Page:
I gotta say...i've flown to HNL quite a few times this year and out of the airlines that do that market...Aloha has the best food. A bit on the small portion size BUT i really enjoyed it (especially my warm chocolate chip cookie prior to landing)! keep up the good work AQ!
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RE: Airline Food In The U.S.

Tue Sep 02, 2003 11:33 pm

Crew meals are not included in the passenger count. The entrees are the same, and they get 1 of each choice in the front cabin. On longer flights where there are more choices you can play around a bit and rob peter to pay paul so to speak, but the cockpit HAS to be offered 2 different entrees. I can understand your frustration in not getting a choice, and to be honest, having to tell a first class passenger there is no choice is embarassing. On AA we take preferences FWD to AFT on even numbered flights and AFT FWD on odd numbered flights, so that hopefully at least one of the flights if not both you will get a choice. BTW this procedure came about when smoking was offered, and smokers never got a meal choice..
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RE: Airline Food In The U.S.

Wed Sep 03, 2003 2:08 am

I am always amazed about the scrutiny of airline meals.
It's not some God given right you'll get anything at all.
Eat before you leave...or take your food with you. Full stop.

"...the f/a didn't know anything about the wines..." <----gimme a break..who the shit cares? Even up front you are only guaranteed passages...not some culinary experience. It's takes a pretty small mind to worry about the kind of wine being served at 40,000ft (like it would taste the same, anyway??)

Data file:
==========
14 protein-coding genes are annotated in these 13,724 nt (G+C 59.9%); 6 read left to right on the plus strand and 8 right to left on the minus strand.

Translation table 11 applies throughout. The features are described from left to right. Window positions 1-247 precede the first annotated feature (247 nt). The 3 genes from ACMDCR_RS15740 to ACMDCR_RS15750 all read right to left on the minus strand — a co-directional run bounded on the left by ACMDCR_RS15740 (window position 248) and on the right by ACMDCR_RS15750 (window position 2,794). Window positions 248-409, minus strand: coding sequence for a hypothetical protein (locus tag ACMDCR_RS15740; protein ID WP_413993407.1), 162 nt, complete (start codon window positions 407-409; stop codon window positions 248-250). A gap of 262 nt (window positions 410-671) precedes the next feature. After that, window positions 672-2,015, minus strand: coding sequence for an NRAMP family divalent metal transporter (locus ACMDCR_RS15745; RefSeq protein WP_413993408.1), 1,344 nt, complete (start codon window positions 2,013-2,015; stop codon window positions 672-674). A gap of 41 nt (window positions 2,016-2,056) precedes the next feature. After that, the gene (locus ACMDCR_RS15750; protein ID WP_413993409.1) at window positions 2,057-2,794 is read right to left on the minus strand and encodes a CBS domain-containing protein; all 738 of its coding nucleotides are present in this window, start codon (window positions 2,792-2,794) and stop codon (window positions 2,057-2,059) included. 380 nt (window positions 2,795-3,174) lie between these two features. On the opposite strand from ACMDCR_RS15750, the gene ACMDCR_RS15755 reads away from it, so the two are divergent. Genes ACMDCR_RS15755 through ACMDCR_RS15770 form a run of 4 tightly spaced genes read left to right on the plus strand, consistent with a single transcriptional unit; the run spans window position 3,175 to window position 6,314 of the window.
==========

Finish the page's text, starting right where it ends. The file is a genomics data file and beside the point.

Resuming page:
That being said...I'm sure that 90% of all the meals leaving any major airport or made by the same taste variation, is at best, dubious.

Be a food and wine snob all you want...on the ground. In the are, it's only a courtesty that you are being fed at all....not a committment
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RE: Airline Food In The U.S.

Wed Sep 03, 2003 2:23 am

unfortunately, most passengers complain about the quality of the food if/when they do get it on the flight, and then complain when there is no food at all.

i think the in-flight meal purchases are a better option for both passenger and airline, and if that isnt an option, get what you want in the terminal beforehand.
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RE: Airline Food In The U.S.

Wed Sep 03, 2003 3:03 am

What always made me wonder was how on some flights you actually had a choice, while on others, it was no choice. I think the idea of buying you meal inflight gives a better choice, but they need to lower the cost a bit. $8 for a sandwich is a bit high, even if the sandwiches are from some high-class catering company. At times I wished I would have bought something from one of the resturants on the concourse than eat the inflight meal..